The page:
The artists of the Middle Ages loved to contrast the Tower of Babel with the “Tower” of the Upper Room. Babel symbolizes the divisions of people caused by sin. Pentecost stands for a hope that such separations are not a tragic necessity. The babbling mob of Babel compares poorly with the heartfelt unity of the Pentecost crowd. Babel was a mob. Pentecost was a community. A people without God lost the ability to communicate. A people suffused with the Love of the Spirit spoke heart to heart. On Pentecost the full meaning of Jesus' life and message is poured into our hearts by the Spirit alive in the community. The New Testament seems to say that - for a fleeting moment - the nations of the earth paused from their customary strife and experienced a community caused by God.
Pentecost signals the start of the universal mission of the Church – a mission that overcomes human obstacles and has the Spirit as its driving force. The picture of the disciples huddled together with Mary in the Upper Room, tongues as of fire resting on each of their heads, sets the stage for this great feast. This Upper Room evokes both the memory of the Last Supper and, symbolically, the heights of Sinai in the Hebrew Scriptures. The mighty breath of God and the fire of the Spirit’s presence engulf the one large group of disciples gathered in prayer around Mary, Mother of the Lord.
In July we will celebrate the fifth anniversary of World Youth Day 2002. As I remember vividly the great event of July 2002, one image seems to dominate: that of the rather violent and ferocious wind and storm that rocked Downsview Park on Sunday morning, July 28, 2002 for the final mass. It was frightening storm that blew in from the west - a storm that nearly prevented the papal helicopter from taking off from Morrow Park. A storm that ripped off part of the roof of the largest stage ever constructed in North America. A storm that soaked the hundreds of thousands (850,000 plus!) of young people encamped on a former military base and runway and drenched over 600 bishops and cardinals and even the Pope as we brought him out on stage! Surrounded by the police chiefs of what seemed to be all of Canada, I uttered some silent prayers, begging God to let us get through this last, final challenge and obstacle.
For me and for many this was the wind of Pentecost that we hear about in the Acts of Apostles, Chapter 2. And yet, in the midst of this violent storm, the nations of the earth - at least 172 of them huddled together in that field - understood one another as they gathered around Peter on that July morning. On the shores of Lake Ontario, I believe that the Church was born again in Canada.
We may choose to speak of WYD 2002 as something in the past - that brightened the shadows and monotony of our lives at one shining moment in history in 2002. Against a world background of terror and fear, economic collapse and ecclesial scandals, World Youth Day presented an alternative vision of compelling beauty. Some have called those golden days of July 2002 a “Camelot” moment. That is one way to consider the WYD - fading memories of an extraordinary moment in Canadian history.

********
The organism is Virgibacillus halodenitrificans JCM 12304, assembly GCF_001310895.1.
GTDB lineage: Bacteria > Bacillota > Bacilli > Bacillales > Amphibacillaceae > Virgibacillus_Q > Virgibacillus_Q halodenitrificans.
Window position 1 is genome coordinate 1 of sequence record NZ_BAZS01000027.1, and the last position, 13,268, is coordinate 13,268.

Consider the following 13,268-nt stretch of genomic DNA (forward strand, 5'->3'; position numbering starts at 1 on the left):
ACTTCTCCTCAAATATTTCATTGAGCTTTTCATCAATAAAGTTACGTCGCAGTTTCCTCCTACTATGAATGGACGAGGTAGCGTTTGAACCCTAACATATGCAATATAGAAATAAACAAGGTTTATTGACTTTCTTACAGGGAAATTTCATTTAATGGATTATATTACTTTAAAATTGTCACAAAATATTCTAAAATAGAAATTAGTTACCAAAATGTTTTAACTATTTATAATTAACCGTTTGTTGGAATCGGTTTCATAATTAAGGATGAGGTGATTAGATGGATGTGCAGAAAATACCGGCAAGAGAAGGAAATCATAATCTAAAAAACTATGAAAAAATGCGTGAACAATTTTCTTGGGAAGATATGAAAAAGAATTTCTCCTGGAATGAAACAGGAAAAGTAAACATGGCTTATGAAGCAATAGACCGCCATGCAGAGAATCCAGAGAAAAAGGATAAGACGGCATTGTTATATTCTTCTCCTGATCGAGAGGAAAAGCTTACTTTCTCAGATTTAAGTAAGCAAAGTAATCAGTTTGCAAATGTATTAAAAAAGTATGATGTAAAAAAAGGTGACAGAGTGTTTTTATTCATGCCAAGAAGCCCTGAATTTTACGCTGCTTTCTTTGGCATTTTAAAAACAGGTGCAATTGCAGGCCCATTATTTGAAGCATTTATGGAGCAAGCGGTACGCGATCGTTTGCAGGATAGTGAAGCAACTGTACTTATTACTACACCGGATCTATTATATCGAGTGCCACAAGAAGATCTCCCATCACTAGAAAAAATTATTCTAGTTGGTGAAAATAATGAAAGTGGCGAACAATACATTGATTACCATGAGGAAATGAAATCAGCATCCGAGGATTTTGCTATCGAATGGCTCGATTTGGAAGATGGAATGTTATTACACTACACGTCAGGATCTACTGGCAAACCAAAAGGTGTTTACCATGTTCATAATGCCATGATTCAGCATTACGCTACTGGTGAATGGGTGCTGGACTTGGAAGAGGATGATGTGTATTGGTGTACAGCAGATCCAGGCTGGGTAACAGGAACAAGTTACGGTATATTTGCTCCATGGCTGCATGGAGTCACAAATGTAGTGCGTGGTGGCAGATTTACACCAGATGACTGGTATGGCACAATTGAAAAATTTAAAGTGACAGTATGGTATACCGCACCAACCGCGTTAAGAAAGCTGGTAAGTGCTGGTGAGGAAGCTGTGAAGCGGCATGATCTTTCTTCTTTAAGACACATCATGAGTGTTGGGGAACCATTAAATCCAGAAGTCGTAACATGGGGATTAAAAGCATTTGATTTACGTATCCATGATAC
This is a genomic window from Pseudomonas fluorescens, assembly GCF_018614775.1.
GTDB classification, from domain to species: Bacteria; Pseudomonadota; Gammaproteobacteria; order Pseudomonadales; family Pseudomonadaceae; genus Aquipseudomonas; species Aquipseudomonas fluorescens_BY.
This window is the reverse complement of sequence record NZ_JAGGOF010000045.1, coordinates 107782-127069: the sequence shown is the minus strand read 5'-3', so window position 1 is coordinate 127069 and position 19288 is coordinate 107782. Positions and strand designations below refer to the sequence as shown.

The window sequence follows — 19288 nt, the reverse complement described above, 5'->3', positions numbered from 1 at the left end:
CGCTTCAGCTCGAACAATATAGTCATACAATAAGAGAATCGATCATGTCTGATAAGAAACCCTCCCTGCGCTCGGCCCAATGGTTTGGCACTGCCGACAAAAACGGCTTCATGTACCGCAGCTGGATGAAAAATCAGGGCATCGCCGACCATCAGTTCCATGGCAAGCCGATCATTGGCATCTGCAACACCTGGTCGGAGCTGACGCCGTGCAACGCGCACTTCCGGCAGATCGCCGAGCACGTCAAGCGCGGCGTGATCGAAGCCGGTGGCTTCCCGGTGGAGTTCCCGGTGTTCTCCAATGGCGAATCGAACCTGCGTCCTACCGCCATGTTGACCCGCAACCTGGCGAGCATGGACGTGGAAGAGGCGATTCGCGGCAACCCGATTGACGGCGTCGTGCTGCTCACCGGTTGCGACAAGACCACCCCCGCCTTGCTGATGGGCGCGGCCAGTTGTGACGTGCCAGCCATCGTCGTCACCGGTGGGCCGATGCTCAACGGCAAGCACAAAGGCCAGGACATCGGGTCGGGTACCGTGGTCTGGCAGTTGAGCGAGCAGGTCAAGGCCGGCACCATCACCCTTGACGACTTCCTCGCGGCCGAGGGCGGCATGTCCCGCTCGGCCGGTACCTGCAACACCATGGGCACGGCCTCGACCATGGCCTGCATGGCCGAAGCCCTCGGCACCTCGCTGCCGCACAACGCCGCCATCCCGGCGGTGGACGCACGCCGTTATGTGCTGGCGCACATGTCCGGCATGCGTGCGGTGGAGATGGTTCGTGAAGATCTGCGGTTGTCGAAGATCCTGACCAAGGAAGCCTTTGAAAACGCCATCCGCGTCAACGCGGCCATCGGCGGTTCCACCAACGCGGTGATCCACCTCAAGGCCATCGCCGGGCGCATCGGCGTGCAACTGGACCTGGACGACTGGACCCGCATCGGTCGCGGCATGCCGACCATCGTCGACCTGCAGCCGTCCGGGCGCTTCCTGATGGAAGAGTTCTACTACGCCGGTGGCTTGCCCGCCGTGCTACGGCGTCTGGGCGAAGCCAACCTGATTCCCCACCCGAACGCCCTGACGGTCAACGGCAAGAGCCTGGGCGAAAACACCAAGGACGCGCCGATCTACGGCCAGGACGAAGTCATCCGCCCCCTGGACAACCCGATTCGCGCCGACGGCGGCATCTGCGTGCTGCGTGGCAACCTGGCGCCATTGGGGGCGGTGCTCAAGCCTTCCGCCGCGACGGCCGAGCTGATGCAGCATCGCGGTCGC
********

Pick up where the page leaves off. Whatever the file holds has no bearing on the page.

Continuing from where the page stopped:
There is, however, another way: the Gospel way. The Gospel story is not about “Camelot” but about "Magnificat," constantly inviting Christians to take up Mary’s hymn of praise and thanksgiving at the ways that Almighty God breaks through human history here and now. This way is not only nourished by memories, however good and beautiful they may be. The resurrection of Jesus is not a memory of a distant, past event, but it is Good News that continues to be fulfilled today - here and now.
The souvenirs of WYD 2002 have left us… to take their rightful past in the realm of memory and history. What remains is the extraordinary encounter between Jesus and his young friends - between the young pilgrims and that beloved old man in white who journeyed from the banks of the Tiber to the shores of Lake Ontario for a meeting - an encounter - a kairos moment, a new Pentecost during July 2002.
I pray that the mighty wind of Pentecost continue to blow furiously throughout the Church in Canada and especially in this great Archdiocese of Toronto - and with that wind a roaring blaze sent by God’s restless Spirit. May that wind now blow from sea to sea to sea - bringing to full life a church that was reborn on July 28, 2002 at Downsview Park in the heart of Toronto. May the tongues of fire that we experienced in no small measure during that blessed July gently alight once again on our heads, and give us the courage to constantly make room in our Church for young people who are Christ’s guarantee of endless joy and youthfulness.
During the Angelus prayer at Downsview Lands on Sunday, July 28, 2002, the Holy Father summed up beautifully the sentiments of millions of people who were touched in some way by World Youth Day 2002: "As we prepare to return home, I say, in the words of Saint Augustine: "We have been happy together in the light we have shared. We have really enjoyed being together. We have really rejoiced. But as we leave one another, let us not leave Him.”
Come Holy Spirit, fill the hearts of your faithful & kindle in us the fire
of your Love! Lord, send us your Spirit, and renew the face of the earth...
the face of our Church, the face of our Parishes,
the face of our communities, our own faces, our own hearts. Amen.
Fr. Thomas Rosica, C.S.B.,
Former National Director and CEO of World Youth Day 2002 C.E.O., Salt and Light Catholic Television Network Member of the General Council of the Basilian Fathers